It quickly became standard practice to first choose the encryption exponent $$e$$ (that is, reverse public and private key compared to key generation of original RSA): in Martin Gardner's A new kind of cipher that would take millions of years to break (in the Mathematical Games column of Scientific American, Aug. 1977), Rivest's MIT group used $$e=9007$$ in a then difficult challenge, implying that $$e$$ was chosen before $$d$$. Such small $$e$$ speeds computations involving that exponent (encryption and signature verification) by a large factor, broadening the practical uses of RSA; but it becomes unsafe to exchange public and private exponents.

It took some time to fully realize that original RSA's prescription "It is important that $$d$$ should be chosen from a large enough set so that a cryptanalyst cannot find it by direct search" is necessary, but insufficient for security. Selecting a random $$d$$ in $$[2^{135},2^{136}]$$ with $$\gcd(d,p-1)=1=\gcd(d,q-1)$$ blocks direct search of $$d$$, but would be unsafe for $$p$$ and $$q$$ 512-bit or larger primes (see Dan Boneh and Glenn Durfee, Cryptanalysis of RSA with Private Key $$d$$ Less than $$N^{0.292}$$, in proceedings of Eurocrypt 1999).

In original RSA, decrypting is the same as signing, and both are encrypting with public key replaced by private key. However:

• Original RSA's enciphering is insecure (among reasons: correct guess of the message can be verified with the public key, thus it is insecure to encipher a name on the class roll, a password, or a credit card number).
• Original RSA's signing is insecure (for different reasons, including: an adversary can find signature of a message showing as any short desired text when printed as a C string; a few rightful signatures of some selected meaningful and sizable messages can be turned into forged signatures of other meaningful and sizable messages).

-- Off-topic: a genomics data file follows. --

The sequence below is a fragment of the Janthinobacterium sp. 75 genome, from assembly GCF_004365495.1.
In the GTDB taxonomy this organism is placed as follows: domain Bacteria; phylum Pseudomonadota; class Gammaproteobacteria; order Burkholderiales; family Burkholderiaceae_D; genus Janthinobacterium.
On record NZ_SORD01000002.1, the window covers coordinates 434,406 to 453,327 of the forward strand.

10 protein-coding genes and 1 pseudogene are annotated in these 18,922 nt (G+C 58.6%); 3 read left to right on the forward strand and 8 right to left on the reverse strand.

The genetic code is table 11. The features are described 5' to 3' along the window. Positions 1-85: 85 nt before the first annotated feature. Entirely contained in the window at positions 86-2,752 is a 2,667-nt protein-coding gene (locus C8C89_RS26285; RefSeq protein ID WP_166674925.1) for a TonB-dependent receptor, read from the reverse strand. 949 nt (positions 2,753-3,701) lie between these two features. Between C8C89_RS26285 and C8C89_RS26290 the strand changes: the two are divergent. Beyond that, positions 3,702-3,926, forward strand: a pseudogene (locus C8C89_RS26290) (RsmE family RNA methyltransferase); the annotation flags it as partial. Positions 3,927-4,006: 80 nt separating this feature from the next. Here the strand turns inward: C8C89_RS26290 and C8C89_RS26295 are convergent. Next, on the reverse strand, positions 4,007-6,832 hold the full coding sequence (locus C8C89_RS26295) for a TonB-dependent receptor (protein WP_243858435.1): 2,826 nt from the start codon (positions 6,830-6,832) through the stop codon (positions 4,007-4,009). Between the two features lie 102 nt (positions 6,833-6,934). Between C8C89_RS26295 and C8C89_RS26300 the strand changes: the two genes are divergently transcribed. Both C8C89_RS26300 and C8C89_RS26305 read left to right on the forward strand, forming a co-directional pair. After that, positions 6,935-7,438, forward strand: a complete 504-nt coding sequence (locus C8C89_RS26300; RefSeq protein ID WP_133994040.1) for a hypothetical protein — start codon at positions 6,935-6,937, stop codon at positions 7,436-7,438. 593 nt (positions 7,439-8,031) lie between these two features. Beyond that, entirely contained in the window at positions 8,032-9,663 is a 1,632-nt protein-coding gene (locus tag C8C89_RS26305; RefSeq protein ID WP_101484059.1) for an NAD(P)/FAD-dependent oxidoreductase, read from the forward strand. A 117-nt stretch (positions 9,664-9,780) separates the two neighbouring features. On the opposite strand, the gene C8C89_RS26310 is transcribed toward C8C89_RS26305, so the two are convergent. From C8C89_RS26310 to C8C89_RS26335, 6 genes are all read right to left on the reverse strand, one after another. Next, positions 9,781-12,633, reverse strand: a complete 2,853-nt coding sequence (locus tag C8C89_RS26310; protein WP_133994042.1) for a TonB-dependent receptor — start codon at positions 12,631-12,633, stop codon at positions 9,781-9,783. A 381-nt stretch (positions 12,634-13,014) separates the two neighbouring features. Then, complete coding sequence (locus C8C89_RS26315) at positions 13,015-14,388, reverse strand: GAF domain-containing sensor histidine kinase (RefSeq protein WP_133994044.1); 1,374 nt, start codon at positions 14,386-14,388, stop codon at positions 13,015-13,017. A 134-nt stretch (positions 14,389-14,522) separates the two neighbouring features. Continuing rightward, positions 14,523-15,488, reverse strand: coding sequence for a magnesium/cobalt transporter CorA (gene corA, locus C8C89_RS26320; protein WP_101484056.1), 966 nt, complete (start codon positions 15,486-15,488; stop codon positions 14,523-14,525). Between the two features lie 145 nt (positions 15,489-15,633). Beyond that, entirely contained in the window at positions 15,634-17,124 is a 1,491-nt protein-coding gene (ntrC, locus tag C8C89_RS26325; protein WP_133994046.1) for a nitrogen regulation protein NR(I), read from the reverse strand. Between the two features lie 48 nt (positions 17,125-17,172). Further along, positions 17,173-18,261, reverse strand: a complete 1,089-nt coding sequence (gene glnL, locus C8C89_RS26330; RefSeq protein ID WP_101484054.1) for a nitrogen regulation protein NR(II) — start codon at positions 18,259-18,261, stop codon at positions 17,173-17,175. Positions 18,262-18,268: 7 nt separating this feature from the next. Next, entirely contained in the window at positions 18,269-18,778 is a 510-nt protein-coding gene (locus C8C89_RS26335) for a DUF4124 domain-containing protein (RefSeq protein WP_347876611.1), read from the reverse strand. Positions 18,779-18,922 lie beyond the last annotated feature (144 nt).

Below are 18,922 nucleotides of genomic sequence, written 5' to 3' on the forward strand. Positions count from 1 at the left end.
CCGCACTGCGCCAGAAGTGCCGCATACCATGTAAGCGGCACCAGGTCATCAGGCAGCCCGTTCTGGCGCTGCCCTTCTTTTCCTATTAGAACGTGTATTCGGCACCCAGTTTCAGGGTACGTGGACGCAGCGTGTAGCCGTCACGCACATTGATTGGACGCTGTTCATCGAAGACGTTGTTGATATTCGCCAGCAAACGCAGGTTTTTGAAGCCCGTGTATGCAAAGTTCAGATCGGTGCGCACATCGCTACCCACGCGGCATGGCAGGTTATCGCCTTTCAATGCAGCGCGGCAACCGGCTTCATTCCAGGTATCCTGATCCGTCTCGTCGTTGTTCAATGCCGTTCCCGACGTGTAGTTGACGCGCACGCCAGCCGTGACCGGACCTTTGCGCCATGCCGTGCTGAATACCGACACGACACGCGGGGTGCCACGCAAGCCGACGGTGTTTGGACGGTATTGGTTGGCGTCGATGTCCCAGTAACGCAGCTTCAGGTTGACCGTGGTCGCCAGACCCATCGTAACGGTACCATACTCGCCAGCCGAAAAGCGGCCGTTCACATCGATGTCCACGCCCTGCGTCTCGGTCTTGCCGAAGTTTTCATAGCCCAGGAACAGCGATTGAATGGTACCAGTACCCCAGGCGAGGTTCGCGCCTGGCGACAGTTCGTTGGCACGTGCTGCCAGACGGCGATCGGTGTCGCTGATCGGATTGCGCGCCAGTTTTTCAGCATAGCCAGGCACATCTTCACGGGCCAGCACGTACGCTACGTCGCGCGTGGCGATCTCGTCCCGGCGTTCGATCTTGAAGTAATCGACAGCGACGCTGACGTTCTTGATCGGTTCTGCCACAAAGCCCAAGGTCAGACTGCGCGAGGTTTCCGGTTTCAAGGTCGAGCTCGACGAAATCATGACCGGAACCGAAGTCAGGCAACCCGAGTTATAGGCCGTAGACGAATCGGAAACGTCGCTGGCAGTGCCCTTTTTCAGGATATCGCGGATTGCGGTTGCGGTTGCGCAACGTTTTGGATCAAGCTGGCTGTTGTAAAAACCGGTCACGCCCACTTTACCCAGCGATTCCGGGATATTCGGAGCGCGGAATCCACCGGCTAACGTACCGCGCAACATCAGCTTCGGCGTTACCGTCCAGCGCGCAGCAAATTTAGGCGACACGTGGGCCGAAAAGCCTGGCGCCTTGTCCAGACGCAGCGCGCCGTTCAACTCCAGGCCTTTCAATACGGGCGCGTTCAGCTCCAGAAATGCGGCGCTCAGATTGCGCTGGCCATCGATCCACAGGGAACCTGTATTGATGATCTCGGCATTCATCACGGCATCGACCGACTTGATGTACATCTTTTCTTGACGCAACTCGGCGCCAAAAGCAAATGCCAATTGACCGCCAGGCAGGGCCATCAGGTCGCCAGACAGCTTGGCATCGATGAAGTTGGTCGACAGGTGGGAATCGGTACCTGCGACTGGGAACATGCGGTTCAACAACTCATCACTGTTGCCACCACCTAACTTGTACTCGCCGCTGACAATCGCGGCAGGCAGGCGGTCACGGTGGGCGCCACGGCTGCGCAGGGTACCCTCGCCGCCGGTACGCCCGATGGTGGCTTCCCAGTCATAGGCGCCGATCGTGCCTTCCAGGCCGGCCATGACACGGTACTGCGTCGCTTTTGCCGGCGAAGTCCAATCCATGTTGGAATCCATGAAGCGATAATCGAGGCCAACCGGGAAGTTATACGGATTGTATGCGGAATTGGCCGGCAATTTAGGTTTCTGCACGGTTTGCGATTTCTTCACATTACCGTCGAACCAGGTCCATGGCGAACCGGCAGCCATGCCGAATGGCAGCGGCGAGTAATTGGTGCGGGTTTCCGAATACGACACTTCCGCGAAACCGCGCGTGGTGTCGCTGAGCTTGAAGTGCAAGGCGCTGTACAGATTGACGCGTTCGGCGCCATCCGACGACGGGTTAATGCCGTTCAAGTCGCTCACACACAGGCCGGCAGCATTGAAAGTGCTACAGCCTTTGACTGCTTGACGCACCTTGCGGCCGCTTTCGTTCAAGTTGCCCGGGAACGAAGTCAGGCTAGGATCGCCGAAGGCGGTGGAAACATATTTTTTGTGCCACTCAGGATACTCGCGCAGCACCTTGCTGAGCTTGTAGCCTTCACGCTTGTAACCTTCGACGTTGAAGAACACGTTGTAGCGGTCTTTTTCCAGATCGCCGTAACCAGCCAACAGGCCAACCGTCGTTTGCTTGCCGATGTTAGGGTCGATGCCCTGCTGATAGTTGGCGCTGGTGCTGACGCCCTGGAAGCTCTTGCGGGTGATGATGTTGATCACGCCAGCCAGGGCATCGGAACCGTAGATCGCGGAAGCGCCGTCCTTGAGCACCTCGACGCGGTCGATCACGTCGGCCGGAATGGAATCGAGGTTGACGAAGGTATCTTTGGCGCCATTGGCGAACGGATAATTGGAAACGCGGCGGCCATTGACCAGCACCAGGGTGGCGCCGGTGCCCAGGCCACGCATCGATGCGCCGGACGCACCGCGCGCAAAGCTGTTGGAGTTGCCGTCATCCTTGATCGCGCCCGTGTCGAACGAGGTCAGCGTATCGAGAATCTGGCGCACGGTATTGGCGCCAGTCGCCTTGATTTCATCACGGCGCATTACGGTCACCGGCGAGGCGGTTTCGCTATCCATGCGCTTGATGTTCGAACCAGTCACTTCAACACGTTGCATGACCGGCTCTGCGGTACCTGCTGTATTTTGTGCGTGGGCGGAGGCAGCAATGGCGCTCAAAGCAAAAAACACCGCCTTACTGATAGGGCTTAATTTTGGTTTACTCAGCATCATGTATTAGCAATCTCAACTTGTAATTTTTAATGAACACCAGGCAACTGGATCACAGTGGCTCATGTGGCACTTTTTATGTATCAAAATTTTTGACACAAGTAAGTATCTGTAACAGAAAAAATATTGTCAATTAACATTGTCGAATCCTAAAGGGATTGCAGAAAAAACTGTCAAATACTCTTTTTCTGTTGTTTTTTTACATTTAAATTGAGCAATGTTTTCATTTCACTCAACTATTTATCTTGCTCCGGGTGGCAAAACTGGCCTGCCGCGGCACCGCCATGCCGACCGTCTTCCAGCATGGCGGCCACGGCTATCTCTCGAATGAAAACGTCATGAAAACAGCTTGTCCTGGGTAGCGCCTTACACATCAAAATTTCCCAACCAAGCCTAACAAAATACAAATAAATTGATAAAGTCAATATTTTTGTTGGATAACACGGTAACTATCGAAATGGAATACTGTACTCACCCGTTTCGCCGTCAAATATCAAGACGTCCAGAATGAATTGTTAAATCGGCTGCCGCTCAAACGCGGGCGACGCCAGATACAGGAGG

Weaknesses of original RSA have been fixed, but with modern RSA as practiced (or PGP/GPG and RSA keys), signing is markedly different from encrypting with public key replaced by private key. And many other common signature schemes have no encryption counterpart.

While modern RSA practice distinguish signing from encrypting with public key replaced by private key, it's possible to have the two use essentially the same padding. See Jean-Sébastien Coron, Marc Joye, David Naccache, Pascal Paillier, Universal Padding Schemes for RSA, in proceedings of Crypto 2002 (also there). Note: AFAIK it is not used in practice.

Glossary of things properly named:

• In public-key cryptography, the public key is made public (the private key is kept secret).
• In public-key encryption, encryption is with the public key (decryption is with the private key).
• In public-key signature, signature verification is with the public key (signing was with the private key).
• We can also remove the $d , d_p$ and $d_q$ from private key. – kelalaka Dec 13 '19 at 12:53
• Exactly what I wanted to know, thank you a lot for this amazing answer. – Mathias Osterhagen Jan 2 '20 at 14:59